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Some children and their caregivers are not sure what to expect when they walk into a physiotherapy clinic to see a paediatric physiotherapist for the first time. Some even ask, “what can a physiotherapist even do to help my baby/child?!” 

Physiotherapists are experts in the human body and its movements, and this is no exception for paediatric physiotherapists. Paediatric physiotherapists are experts in the human body and the typical development and movement patterns in paediatric clients – ranging from infants to young adults. Children are not just little adults, and it can be important to see a specialised paediatric physiotherapist who is specifically trained to assess, manage and diagnose certain paediatric concerns and conditions – and who can also make physiotherapy fun! 

Initial Appointment: 

When you first visit a paediatric physiotherapist with your child, your physiotherapist will need to perform an initial assessment. This initial assessment can run anywhere from 30 minutes – 90 minutes (most commonly around an hour). It will involve taking a detailed “subjective assessment,” where your physiotherapist will gather all relevant medical, developmental and social history from the caregivers, and may involve lots of questions and talking. These details can help paint a picture of your child’s life to the physiotherapist and assist with future treatment. An initial assessment will also involve an “objective assessment.” This may involve some hands-on assessments of the child to measure joint range of motions, feel for muscle tone and other relevant assessments. An objective assessment also commonly involves lots of observation to see how your child moves and plays, and to see what skills they have achieved thus far. Treatment and therapy goals are also often set within the initial, or first few, appointments.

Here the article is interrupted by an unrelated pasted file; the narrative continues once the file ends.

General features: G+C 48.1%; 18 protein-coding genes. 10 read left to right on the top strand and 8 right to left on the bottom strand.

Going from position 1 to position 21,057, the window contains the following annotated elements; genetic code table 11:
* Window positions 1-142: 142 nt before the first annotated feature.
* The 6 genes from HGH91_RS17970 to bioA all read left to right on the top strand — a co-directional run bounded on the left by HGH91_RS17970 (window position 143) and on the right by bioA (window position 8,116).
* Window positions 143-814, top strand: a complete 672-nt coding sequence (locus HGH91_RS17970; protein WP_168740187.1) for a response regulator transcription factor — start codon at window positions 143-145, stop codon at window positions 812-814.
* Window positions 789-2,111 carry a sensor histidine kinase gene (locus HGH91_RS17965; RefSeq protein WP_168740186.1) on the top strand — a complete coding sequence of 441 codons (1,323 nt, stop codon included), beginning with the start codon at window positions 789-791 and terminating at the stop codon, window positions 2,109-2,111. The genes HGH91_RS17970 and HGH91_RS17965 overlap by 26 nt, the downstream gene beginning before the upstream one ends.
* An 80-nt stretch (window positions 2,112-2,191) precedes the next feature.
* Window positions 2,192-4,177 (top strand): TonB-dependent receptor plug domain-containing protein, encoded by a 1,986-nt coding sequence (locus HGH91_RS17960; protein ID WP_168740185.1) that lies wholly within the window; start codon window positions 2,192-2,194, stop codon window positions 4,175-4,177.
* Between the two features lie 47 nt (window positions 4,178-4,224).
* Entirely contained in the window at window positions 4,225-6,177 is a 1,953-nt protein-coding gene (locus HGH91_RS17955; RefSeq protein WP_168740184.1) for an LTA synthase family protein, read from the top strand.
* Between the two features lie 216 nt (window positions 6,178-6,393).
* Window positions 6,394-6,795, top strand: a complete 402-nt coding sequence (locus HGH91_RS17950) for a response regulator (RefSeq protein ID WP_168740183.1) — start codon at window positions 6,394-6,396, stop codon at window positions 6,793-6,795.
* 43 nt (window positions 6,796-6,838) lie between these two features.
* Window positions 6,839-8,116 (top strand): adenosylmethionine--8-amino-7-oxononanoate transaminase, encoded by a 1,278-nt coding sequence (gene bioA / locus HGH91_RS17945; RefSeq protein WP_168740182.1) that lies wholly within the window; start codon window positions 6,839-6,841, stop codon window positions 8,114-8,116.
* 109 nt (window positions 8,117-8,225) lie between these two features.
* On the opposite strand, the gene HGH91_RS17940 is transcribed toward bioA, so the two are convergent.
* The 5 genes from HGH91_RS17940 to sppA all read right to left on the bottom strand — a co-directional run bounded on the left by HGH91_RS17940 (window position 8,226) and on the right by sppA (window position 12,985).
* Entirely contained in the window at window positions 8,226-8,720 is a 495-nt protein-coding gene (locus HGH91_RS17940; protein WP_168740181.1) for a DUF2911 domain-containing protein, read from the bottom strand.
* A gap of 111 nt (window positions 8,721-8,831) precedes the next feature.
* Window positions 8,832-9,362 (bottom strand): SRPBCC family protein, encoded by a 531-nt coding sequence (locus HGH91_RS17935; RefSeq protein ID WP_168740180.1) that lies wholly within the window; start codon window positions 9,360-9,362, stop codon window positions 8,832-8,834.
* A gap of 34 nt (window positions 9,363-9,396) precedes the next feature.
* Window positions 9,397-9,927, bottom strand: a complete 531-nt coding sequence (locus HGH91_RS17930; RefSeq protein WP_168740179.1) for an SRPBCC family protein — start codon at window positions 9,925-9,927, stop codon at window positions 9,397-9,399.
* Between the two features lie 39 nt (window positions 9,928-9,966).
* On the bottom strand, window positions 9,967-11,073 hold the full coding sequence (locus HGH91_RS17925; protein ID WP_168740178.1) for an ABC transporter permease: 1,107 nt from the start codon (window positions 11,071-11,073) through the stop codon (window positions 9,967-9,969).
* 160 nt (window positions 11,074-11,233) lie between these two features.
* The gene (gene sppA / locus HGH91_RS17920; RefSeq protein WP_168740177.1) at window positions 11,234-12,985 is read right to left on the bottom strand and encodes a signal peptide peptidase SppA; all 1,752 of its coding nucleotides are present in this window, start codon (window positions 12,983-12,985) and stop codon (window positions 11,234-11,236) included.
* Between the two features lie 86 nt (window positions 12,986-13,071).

Subsequent Appointments: 

Paediatric Physiotherapy is family-centered, goal-directed and focuses on your child’s strengths. Paediatric physiotherapy also aims to support your child to be more physically independent and increase their participation in meaningful day-to-day activities. This could mean supporting your child to be able to play with their peers, participate in PE classes and sport, or to be able to access the community with their family. 

Depending on why your child is seeing a paediatric physiotherapist, they may require very few sessions, while others may need ongoing and recurring sessions for longer periods of time, to best support your child and family to reach their goals. 

Subsequent paediatric physiotherapy sessions can occur in a range of settings: 

  • Physiotherapy clinics 
  • Family homes 
  • Daycare/Kindergartens 
  • Schools 
  • Playgrounds 
  • Kinder Gyms 

Having physiotherapy sessions with your child in a variety of settings allows for skills and treatments being practiced within the sessions to be integrated into the child’s everyday life for the best long-term results. 

1. Playground session focusing on climbing ( 
2. Clinic session focusing on balance ( 
3. Clinic or home session focusing on tummy time ( 

Paediatric physiotherapists are also specialists in FUN and PLAY! To effectively engage children in therapy, the sessions need to be fun, and your physiotherapist will often try to include your child’s specific interests and strengths. 

Whether the family and/or child’s goals are to get better at tummy time, learn how to roll, crawl, walk, jump, ride a bike, help with a baby’s flat skull, reduce in-toeing, out-toeing or toe-walking gaits, or participate more in physical activity – a paediatric physiotherapist can help! 

A typical paediatric physiotherapy session (depending on your child’s age and reason for seeing the physiotherapist) may include: 

  • Games to make repetitive tasks and exercises more fun and engaging. 
  • Your child’s favourite toys. 
  • Gross motor and developmental assessments
  • Parental coaching, advice and education. 
  • Ball skills. 
  • Puzzles, drawing, colouring. 
  • Gait, walking and mobility training. 
  • Singing and dancing. 
  • Bubbles. 
  • Jumping, hopping, skipping, running. 
  • Colours, pictures and visuals. 
  • Obstacle courses. 
  • Stretching and strengthening
  • Home “exercise” programs and games to play at home to help practice your child’s new skills. 
  • Assistive technology or orthotics prescription. 
  • Hydrotherapy (therapy in the pool). 

And more!! 

If you have any developmental, movement or gross motor skill concerns for your child, book in to see our paediatric team today! 

For more information or to book an appointment, please call The Physio Clinic on8342 1233. 

Written by Alicia Brown |  Physiotherapist at Prospect and Blackwood